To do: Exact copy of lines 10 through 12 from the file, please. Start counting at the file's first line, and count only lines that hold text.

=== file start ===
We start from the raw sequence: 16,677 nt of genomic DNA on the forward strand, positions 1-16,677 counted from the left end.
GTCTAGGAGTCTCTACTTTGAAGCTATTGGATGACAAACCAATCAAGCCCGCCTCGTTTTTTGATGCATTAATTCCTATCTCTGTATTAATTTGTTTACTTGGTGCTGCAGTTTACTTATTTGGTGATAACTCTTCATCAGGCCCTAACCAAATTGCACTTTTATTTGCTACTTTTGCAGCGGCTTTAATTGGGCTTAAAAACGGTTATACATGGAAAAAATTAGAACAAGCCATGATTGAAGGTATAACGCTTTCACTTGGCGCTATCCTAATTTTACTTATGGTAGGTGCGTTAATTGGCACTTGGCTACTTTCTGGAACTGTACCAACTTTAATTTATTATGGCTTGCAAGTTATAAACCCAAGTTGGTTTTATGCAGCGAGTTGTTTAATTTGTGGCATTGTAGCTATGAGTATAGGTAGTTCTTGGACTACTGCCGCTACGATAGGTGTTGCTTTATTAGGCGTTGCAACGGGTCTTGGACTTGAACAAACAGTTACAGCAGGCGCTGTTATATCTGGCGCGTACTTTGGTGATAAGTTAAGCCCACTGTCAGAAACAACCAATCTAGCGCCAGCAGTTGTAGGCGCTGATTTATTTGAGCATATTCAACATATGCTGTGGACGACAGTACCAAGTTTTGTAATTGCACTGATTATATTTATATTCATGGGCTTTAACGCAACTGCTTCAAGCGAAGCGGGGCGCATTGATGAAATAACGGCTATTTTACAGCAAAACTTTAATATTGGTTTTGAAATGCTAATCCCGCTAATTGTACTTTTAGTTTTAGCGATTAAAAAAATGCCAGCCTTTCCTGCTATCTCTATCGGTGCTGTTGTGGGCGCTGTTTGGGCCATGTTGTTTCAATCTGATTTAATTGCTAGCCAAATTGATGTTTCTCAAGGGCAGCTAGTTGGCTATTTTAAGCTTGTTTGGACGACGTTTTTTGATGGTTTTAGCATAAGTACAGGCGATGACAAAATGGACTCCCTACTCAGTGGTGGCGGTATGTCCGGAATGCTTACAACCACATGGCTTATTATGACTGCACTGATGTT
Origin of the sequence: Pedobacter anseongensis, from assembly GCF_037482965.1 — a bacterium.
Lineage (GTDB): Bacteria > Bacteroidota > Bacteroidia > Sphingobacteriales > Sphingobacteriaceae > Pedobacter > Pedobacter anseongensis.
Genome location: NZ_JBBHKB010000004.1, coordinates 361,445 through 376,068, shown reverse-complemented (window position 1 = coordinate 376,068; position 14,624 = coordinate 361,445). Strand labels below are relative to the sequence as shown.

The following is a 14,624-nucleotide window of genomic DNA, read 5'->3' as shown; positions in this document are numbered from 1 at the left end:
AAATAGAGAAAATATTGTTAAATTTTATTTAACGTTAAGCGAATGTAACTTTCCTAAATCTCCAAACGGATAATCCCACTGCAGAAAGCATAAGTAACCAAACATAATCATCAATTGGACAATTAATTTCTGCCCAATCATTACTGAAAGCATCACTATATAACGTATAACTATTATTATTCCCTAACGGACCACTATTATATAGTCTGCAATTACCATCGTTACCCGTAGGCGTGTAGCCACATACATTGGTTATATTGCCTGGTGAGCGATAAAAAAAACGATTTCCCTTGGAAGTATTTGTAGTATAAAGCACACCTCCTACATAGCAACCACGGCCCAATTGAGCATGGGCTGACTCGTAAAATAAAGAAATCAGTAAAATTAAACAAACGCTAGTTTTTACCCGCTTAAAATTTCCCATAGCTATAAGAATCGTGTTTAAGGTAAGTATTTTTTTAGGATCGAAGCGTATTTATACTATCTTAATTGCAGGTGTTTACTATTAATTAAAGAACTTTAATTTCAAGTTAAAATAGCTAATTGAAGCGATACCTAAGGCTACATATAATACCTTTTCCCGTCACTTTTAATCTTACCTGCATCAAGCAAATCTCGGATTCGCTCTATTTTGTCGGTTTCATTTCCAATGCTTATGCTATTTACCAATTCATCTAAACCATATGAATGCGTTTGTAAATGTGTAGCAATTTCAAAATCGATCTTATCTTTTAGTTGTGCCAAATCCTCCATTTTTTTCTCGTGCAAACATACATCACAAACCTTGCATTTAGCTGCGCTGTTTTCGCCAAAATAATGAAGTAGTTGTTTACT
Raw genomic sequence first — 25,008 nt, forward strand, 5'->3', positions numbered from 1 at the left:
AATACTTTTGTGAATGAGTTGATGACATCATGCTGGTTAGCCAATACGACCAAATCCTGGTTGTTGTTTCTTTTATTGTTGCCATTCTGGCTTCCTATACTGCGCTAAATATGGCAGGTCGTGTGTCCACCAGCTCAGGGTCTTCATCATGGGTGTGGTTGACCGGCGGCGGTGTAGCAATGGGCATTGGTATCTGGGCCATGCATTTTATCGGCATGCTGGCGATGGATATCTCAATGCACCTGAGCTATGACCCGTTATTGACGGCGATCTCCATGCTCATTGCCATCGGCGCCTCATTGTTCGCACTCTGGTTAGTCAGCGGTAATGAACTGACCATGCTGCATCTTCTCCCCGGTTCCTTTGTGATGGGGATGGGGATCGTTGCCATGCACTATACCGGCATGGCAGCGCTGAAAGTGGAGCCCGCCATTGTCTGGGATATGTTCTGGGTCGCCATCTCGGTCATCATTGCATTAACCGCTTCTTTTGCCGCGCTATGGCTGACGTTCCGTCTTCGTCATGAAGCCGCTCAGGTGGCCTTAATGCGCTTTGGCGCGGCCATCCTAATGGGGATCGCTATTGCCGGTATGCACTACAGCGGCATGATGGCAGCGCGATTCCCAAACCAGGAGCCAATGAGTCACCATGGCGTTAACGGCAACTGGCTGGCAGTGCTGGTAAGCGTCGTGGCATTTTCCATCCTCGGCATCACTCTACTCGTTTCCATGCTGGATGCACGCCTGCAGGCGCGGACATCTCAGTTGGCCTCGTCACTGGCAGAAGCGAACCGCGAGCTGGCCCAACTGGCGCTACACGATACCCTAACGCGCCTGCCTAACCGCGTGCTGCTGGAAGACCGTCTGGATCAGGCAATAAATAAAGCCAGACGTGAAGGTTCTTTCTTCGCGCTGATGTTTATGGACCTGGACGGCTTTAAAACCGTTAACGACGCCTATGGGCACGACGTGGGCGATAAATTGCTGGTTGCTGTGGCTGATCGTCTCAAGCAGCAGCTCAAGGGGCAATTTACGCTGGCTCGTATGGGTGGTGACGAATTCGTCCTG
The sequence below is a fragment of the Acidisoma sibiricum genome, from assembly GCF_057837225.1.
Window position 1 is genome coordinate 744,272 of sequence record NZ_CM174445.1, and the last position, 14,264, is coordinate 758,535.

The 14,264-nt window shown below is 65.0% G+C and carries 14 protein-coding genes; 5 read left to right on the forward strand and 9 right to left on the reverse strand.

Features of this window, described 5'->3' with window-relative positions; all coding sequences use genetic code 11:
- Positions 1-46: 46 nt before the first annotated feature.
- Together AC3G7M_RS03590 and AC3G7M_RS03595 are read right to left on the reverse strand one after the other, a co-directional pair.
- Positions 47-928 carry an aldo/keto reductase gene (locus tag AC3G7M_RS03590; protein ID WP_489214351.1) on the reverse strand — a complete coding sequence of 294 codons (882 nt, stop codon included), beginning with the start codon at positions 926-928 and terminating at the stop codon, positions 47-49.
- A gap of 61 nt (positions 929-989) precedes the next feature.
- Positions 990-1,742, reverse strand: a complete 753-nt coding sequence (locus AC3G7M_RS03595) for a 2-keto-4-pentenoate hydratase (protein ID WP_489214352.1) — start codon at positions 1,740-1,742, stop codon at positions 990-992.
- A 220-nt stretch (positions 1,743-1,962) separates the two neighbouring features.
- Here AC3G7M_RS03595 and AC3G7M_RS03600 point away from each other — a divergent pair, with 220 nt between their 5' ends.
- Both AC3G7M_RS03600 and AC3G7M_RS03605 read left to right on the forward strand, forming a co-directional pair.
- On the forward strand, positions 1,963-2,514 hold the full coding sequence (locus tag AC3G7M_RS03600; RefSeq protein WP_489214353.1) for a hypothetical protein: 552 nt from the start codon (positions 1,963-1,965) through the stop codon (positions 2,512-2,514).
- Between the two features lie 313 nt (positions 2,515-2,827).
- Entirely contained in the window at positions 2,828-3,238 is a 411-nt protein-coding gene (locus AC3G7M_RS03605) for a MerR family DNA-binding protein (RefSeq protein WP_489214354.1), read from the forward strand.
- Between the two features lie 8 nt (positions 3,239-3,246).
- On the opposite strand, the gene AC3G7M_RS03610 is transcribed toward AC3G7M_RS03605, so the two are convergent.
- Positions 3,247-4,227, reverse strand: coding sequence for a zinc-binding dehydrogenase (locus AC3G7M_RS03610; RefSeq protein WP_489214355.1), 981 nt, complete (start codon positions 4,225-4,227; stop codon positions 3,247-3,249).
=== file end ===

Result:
The sequence below is a fragment of the Acidisoma sibiricum genome, from assembly GCF_057837225.1.
Window position 1 is genome coordinate 744,272 of sequence record NZ_CM174445.1, and the last position, 14,264, is coordinate 758,535.

The 14,264-nt window shown below is 65.0% G+C and carries 14 protein-coding genes; 5 read left to right on the forward strand and 9 right to left on the reverse strand.